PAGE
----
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BISAC: Religion / Christian Theology / History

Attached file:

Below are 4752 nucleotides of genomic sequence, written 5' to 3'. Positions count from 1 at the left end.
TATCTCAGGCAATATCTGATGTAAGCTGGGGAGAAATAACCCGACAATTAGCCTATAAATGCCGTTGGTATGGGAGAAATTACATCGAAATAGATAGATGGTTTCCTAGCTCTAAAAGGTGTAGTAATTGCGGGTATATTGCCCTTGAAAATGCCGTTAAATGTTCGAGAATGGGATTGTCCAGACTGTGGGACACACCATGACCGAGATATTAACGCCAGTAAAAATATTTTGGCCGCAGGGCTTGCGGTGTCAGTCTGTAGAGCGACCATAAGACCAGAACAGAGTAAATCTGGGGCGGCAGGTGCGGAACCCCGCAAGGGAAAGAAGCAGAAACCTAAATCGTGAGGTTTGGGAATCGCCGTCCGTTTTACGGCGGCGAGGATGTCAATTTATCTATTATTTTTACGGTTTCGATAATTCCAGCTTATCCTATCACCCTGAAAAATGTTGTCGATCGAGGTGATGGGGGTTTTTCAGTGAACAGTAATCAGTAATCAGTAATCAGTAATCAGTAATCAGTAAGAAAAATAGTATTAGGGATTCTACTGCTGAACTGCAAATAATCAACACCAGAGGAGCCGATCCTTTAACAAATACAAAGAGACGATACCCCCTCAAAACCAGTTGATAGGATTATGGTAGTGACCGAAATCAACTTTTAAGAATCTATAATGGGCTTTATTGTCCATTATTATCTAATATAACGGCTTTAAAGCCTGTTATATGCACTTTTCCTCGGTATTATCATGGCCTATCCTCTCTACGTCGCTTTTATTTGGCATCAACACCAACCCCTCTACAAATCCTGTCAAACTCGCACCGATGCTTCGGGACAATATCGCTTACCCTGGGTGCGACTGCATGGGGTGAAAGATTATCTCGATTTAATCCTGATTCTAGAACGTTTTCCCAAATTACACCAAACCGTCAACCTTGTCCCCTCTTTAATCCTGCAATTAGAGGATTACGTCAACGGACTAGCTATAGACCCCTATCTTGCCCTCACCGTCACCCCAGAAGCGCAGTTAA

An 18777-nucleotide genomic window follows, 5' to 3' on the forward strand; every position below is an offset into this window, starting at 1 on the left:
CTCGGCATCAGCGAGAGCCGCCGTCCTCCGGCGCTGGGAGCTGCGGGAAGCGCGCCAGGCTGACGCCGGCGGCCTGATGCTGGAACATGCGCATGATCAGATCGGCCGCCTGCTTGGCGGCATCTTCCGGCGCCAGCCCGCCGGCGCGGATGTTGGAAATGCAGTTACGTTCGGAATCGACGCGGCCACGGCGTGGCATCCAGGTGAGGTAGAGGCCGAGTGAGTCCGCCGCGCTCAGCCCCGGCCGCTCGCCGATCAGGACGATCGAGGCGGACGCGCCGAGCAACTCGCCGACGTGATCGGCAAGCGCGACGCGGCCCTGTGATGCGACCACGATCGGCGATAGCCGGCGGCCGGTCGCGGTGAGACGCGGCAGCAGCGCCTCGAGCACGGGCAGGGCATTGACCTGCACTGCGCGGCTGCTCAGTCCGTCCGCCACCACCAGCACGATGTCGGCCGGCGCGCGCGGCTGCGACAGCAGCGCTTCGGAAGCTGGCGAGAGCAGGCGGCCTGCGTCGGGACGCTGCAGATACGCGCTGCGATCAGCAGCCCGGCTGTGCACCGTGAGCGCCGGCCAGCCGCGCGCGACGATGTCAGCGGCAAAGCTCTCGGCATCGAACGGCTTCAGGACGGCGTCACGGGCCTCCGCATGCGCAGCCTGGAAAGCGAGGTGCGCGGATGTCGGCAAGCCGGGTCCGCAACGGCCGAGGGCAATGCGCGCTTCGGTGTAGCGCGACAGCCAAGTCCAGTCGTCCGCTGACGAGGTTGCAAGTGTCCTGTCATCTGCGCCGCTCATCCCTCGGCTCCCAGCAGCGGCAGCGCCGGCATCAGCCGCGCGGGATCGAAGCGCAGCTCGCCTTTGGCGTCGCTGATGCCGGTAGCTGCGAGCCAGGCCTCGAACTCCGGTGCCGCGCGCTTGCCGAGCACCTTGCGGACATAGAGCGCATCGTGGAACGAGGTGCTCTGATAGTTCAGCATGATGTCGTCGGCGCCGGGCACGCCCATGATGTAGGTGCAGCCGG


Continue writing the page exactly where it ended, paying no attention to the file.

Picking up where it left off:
Various accounts have been given of the meaning of the distinctive word in the title; but all agree in regarding it as indicating the miscellaneous character of its contents. And they are very miscellaneous. They consist of the speculations of Greek philosophers, of heretics, and of those who cultivated the true Christian gnosis, and of quotations from sacred Scripture. The latter he affirms to be the source from which the higher Christian knowledge is to be drawn; as it was that from which the germs of truth in Plato and the Hellenic philosophy were derived. He describes philosophy as a divinely ordered preparation of the Greeks for faith in Christ, as the law was for the Hebrews; and shows the necessity and value of literature and philosophic culture for the attainment of true Christian knowledge, in opposition to the numerous body among Christians who regarded learning as useless and dangerous. He proclaims himself an eclectic, believing in the existence of fragments of truth in all systems, which may be separated from error; but declaring that the truth can be found in unity and completeness only in Christ, as it was from Him that all its scattered germs originally proceeded. The Stromata are written carelessly, and even confusedly; but the work is one of prodigious learning, and supplies materials of the greatest value for understanding the various conflicting systems which Christianity had to combat.